A guiding star
A solitary laser beam cuts through the night sky. It streaks upwards from Unit Telescope 4 of ESO's Very Large Telescope, located at Paranal Observatory in Chile. The two Magellanic Clouds are visible to the left of the beam as faint, fuzzy patches against the starry background. The particularly bright star to the right of the beam is Canopus, the second brightest star in our night sky after Sirius.
When ground-based telescopes view stars, the light they collect must travel through the layers of our atmosphere. The same water vapour, pollution, and turbulence that causes the stars in the sky to twinkle also result in blurred images — so in comes a technique known as adaptive optics.
Adaptive optics systems use sophisticated deformable mirrors to counteract the negative effects of our atmosphere. The laser shines up into the sky, creating an artificial star about 90 kilometres from the ground. Astronomers can then measure how this fake star twinkles in time, and can correct for this distortion. Telescopes that use adaptive optics can produce images sharper than those from space-based telescopes at certain wavelengths.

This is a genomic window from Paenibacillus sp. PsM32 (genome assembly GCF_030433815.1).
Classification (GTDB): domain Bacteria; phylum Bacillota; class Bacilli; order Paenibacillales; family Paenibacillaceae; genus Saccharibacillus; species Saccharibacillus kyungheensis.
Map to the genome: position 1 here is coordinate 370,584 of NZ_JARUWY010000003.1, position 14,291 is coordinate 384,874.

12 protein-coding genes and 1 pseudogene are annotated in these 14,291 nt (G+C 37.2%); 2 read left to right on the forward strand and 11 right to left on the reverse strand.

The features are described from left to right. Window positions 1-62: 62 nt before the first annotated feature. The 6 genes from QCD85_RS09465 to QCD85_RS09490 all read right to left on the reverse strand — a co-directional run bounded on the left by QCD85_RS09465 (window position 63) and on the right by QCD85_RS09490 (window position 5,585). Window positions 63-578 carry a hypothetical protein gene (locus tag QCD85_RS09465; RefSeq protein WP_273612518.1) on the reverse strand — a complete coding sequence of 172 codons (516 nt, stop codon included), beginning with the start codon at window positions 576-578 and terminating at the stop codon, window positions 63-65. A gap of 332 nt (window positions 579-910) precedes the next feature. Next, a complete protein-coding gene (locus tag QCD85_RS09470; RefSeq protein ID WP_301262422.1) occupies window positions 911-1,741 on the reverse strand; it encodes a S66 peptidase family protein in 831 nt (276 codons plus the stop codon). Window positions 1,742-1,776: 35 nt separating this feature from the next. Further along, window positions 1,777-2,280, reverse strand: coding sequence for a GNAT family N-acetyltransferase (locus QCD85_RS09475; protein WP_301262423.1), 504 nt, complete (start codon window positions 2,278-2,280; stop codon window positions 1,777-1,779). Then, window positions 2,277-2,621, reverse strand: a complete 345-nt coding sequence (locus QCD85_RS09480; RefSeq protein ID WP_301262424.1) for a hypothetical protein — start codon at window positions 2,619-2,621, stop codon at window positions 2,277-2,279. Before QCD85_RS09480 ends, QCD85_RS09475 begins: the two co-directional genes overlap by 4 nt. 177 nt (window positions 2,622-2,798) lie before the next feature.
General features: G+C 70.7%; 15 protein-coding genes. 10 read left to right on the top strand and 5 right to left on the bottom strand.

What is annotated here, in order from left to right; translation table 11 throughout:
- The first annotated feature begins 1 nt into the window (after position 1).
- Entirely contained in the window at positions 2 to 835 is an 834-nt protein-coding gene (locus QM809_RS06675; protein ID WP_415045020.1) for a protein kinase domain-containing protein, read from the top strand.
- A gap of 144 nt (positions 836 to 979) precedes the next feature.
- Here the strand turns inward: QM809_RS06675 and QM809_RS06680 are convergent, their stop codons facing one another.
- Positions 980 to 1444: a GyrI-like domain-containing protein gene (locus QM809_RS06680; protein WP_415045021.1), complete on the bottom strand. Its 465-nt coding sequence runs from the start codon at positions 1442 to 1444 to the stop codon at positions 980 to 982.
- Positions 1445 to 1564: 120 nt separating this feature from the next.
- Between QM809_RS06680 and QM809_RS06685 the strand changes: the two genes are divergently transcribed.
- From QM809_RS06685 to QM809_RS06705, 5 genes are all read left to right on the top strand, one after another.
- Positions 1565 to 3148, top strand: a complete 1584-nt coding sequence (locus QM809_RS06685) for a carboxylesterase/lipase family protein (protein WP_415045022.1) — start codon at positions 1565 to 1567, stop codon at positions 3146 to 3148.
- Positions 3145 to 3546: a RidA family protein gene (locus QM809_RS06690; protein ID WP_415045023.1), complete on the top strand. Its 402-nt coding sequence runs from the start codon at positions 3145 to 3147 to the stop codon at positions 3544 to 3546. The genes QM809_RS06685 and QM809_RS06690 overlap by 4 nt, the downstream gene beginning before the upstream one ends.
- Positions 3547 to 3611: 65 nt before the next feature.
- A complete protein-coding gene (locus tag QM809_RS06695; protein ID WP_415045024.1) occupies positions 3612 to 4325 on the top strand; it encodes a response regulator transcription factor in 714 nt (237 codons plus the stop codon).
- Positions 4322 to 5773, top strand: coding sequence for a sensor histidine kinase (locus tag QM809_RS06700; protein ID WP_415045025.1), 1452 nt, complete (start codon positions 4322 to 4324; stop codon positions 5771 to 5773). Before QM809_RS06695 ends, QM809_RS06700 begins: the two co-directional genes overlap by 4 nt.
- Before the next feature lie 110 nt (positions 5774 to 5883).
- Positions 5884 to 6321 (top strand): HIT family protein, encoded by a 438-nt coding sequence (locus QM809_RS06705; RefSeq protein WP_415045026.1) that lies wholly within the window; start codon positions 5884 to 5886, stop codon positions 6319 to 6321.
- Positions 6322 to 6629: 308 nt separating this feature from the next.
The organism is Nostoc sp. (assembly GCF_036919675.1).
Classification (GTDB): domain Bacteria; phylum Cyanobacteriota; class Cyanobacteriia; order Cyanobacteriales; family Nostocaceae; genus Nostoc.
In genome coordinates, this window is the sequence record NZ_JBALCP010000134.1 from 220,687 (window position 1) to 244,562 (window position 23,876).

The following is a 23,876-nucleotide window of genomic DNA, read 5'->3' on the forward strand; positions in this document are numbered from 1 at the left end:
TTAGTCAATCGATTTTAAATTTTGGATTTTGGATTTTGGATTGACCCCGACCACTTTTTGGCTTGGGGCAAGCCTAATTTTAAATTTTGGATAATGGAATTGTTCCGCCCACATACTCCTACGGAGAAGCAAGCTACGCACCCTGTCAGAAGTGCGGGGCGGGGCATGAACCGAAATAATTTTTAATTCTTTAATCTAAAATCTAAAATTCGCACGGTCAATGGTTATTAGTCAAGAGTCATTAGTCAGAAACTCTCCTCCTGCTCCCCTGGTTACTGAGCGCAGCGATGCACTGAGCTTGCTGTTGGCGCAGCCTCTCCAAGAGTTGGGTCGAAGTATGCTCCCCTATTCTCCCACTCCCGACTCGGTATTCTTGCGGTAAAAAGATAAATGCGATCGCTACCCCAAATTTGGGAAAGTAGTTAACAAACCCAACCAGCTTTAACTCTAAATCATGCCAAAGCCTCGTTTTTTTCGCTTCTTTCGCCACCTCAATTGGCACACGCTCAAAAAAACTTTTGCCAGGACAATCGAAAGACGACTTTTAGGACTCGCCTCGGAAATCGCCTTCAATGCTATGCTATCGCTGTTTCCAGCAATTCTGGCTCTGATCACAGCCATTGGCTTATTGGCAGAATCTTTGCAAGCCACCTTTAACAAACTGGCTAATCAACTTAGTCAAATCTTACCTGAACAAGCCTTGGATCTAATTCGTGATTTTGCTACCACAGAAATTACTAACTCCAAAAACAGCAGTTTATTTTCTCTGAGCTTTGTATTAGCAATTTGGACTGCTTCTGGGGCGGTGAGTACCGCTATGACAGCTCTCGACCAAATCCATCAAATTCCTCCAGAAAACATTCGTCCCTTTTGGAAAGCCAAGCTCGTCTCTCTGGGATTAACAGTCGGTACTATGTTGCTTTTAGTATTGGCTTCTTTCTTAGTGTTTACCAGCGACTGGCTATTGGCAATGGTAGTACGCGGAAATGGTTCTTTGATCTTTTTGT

A similar system is to be installed on the European Extremely Large Telescope (E-ELT). The E-ELT will have six lasers, which will provide even higher-quality astronomical images over a much larger field-of-view — and provide more opportunities for striking snaps like this one.
This image was taken on 4 March 2013 from the Visible and Infrared Survey Telescope for Astronomy (VISTA) platform by ESO photo ambassador Julien Girard, a staff astronomer at ESO. It was taken using a point and shoot compact camera which nowadays can perform night photography.Credit:
About the Image
|Release date:||27 October 2014, 10:00|
|Size:||3372 x 5058 px|
About the Object
|Name:||Cerro Paranal, Large Magellanic Cloud, Small Magellanic Cloud, Very Large Telescope|
|Type:||Unspecified : Technology : Observatory : Telescope|
Local Universe : Galaxy
Solar System : Sky Phenomenon : Night Sky : Milky Way